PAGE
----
Community-based interventions to promote blood pressure control in a developing country: a cluster randomized trial.

Tazeen Jafar, Aga Khan University
Juanita Hatcher, Imperial College London
Neil Poulter, Imperial College London, United Kingdom
Muhammad Islam, Tufts Medical School, Boston, Massachusetts.
Shiraz Hashmi, Aga Khan University
Zeeshan Qadri
Rasool Bux, Aga Khan University
Ayesha Khan, Aga Khan University
Fahim H. Jafary, Aga Khan University
Aamir Hameed, Aga Khan University
Ata Khan, Aga Khan University
Salma H. Badruddin, Aga Khan University
Nish Chaturvedi

Comment in Summaries for patients. Home health education and physician training to improve care for patients with high blood pressure in a developing country. [Ann Intern Med. 2009]


BACKGROUND: Despite convincing evidence that lowering blood pressure decreases cardiovascular morbidity and mortality, the hypertension burden remains high and control rates are poor in developing countries.

OBJECTIVE: To assess the effectiveness of 2 community-based interventions on blood pressure in hypertensive adults.

DESIGN: Cluster randomized, 2 x 2 factorial, controlled trial. ( registration number: NCT00327574)

SETTING: 12 randomly selected communities in Karachi, Pakistan.

PATIENTS: 1341 patients 40 years or older with hypertension (systolic blood pressure >or=140 mm Hg, diastolic blood pressure >or=90 mm Hg, or already receiving treatment).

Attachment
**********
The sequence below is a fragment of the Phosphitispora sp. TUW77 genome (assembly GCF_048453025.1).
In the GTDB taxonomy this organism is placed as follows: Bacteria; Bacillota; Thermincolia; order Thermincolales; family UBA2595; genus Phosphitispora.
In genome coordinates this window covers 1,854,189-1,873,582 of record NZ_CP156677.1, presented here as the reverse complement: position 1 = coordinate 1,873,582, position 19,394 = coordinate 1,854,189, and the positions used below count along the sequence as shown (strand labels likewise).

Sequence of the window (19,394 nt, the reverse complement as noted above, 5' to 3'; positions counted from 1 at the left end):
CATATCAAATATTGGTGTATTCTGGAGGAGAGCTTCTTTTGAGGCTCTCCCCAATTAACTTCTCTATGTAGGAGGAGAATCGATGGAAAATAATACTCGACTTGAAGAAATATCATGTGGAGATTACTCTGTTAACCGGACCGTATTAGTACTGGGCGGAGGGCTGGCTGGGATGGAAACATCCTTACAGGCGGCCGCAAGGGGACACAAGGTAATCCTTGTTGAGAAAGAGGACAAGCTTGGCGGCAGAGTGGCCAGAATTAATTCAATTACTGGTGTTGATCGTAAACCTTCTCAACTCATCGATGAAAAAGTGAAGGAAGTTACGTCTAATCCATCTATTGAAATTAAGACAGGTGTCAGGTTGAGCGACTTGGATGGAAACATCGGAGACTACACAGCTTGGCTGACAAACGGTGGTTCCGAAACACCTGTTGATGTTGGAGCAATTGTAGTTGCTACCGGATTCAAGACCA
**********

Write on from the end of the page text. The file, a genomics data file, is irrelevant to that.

MEASUREMENTS: Reduction in systolic blood pressure from baseline to end of follow-up at 2 years.

INTERVENTION: Family-based home health education (HHE) from lay health workers every 3 months and annual training of general practitioners (GPs) in hypertension management.

RESULTS: The age, sex, and baseline blood pressure-adjusted decrease in systolic blood pressure was significantly greater in the HHE and GP group (10.8 mm Hg [95% CI, 8.9 to 12.8 mm Hg]) than in the GP-only, HHE-only, or no intervention groups (5.8 mm Hg [CI, 3.9 to 7.7 mm Hg] in each; P < 0.001). The interaction between the main effects of GP training and HHE on the primary outcome approached significance (interaction P = 0.004 in intention-to-treat analysis and P = 0.044 in per-protocol analysis).

LIMITATIONS: Follow-up blood pressure measurements were missing for 22% of patients. No mechanism was detected by which interventions lowered blood pressure.

CONCLUSION: Family-based HHE delivered by trained lay health workers, coupled with educating GPs on hypertension, can lead to significant blood pressure reductions among patients with hypertension in Pakistan. Both strategies in combination may be feasible for upscaling within the existing health care systems of Indo-Asian countries.